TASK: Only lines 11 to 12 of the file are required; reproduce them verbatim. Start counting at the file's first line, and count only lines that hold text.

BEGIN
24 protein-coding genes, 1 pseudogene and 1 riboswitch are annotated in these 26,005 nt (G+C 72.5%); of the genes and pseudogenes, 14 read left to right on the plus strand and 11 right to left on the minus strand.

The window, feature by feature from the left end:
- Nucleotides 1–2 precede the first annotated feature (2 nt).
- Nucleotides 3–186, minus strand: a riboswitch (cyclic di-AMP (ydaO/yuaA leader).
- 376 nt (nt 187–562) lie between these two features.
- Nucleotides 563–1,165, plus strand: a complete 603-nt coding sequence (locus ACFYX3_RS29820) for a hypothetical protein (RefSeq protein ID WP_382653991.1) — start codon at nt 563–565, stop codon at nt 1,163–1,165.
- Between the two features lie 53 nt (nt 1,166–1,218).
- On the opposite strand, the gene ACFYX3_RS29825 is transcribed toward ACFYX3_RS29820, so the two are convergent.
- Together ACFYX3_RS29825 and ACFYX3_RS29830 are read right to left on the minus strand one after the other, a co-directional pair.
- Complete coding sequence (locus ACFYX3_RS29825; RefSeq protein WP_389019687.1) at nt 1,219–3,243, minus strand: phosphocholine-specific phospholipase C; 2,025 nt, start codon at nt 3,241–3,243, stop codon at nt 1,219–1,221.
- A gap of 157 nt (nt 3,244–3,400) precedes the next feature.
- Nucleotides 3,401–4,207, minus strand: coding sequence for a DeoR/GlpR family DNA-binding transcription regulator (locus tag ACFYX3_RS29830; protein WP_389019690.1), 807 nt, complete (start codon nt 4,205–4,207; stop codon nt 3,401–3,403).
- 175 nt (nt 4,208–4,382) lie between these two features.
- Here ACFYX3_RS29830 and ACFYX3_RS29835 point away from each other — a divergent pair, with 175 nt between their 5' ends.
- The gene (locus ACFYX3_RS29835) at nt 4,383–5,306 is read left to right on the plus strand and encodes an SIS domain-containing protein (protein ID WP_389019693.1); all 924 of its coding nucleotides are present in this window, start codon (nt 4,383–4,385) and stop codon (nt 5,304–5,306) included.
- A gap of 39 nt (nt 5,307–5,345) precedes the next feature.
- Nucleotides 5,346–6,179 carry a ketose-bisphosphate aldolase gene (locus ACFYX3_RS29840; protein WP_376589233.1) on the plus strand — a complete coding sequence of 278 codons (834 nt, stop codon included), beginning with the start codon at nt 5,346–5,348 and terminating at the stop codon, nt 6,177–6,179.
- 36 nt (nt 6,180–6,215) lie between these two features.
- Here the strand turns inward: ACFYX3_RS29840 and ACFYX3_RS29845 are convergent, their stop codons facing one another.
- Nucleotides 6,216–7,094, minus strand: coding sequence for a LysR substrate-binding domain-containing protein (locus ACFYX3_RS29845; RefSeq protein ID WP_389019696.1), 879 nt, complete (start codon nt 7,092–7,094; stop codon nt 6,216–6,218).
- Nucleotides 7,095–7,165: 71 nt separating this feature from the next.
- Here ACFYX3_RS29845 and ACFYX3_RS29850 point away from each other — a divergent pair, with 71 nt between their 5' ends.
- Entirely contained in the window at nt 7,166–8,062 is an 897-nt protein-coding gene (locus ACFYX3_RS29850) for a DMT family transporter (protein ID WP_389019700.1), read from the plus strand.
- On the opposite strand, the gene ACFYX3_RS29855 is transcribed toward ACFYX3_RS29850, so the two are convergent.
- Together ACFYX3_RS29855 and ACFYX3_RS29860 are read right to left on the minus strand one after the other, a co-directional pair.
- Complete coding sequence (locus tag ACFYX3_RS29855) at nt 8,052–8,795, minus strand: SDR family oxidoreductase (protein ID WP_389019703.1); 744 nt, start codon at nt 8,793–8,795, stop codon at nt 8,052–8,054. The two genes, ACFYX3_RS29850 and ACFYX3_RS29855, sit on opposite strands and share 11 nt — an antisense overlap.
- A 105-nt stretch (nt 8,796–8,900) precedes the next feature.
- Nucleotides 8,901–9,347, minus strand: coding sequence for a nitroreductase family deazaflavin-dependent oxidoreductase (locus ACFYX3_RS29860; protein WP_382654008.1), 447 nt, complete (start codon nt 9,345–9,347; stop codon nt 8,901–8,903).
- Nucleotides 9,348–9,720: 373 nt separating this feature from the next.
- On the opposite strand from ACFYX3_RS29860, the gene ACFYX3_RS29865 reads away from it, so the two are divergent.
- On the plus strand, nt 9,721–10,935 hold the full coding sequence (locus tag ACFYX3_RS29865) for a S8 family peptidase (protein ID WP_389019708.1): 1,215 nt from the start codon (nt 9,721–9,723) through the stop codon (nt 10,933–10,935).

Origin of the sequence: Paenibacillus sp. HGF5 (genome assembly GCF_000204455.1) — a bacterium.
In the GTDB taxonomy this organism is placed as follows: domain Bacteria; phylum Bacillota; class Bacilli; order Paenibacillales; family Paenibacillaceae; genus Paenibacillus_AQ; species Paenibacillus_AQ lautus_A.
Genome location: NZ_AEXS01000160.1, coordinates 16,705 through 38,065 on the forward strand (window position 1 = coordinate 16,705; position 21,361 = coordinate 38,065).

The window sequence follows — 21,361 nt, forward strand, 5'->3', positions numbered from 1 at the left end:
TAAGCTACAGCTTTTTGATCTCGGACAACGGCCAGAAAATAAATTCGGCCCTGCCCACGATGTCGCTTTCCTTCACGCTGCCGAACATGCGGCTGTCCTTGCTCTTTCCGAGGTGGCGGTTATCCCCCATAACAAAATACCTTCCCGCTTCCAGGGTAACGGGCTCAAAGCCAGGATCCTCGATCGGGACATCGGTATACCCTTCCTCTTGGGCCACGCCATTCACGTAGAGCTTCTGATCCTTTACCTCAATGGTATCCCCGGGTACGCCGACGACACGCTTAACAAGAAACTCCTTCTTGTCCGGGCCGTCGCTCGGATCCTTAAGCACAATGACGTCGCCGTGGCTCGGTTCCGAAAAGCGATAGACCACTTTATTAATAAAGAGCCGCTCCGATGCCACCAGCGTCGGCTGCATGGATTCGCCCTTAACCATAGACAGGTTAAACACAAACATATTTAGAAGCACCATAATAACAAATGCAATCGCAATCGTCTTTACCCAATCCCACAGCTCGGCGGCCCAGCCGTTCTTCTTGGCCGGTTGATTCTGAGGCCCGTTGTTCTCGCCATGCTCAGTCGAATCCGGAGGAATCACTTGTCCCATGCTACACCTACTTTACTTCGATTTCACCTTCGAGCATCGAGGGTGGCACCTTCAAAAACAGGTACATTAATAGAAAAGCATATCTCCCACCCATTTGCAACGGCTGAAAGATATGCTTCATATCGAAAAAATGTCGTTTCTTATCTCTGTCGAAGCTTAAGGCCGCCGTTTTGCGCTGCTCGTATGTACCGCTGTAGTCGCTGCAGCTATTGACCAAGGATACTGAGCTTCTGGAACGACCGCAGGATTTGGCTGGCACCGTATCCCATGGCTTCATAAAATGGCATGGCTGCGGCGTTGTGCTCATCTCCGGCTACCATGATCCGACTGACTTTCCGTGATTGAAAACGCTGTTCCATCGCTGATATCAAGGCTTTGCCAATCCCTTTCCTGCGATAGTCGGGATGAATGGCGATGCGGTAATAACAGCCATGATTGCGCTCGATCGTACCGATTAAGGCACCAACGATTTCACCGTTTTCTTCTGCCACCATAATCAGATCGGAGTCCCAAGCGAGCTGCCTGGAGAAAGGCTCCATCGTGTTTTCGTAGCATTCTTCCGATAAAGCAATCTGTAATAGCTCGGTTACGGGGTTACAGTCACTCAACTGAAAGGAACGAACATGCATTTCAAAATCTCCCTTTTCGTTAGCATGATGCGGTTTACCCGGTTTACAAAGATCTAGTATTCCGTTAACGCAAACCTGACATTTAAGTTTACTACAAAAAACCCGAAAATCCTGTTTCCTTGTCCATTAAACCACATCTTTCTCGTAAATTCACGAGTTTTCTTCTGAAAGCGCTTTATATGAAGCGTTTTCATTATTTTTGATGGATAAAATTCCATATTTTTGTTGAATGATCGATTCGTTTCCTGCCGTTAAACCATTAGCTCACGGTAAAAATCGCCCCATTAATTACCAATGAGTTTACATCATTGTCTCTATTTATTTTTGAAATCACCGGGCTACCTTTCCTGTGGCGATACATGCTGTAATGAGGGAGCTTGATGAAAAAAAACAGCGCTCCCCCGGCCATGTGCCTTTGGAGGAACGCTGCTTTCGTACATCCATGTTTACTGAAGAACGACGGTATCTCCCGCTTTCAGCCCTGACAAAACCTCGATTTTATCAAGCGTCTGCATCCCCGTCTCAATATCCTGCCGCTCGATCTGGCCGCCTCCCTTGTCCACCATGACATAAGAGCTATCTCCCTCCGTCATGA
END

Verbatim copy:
- A gap of 157 nt (nt 3,244–3,400) precedes the next feature.
- Nucleotides 3,401–4,207, minus strand: coding sequence for a DeoR/GlpR family DNA-binding transcription regulator (locus tag ACFYX3_RS29830; protein WP_389019690.1), 807 nt, complete (start codon nt 4,205–4,207; stop codon nt 3,401–3,403).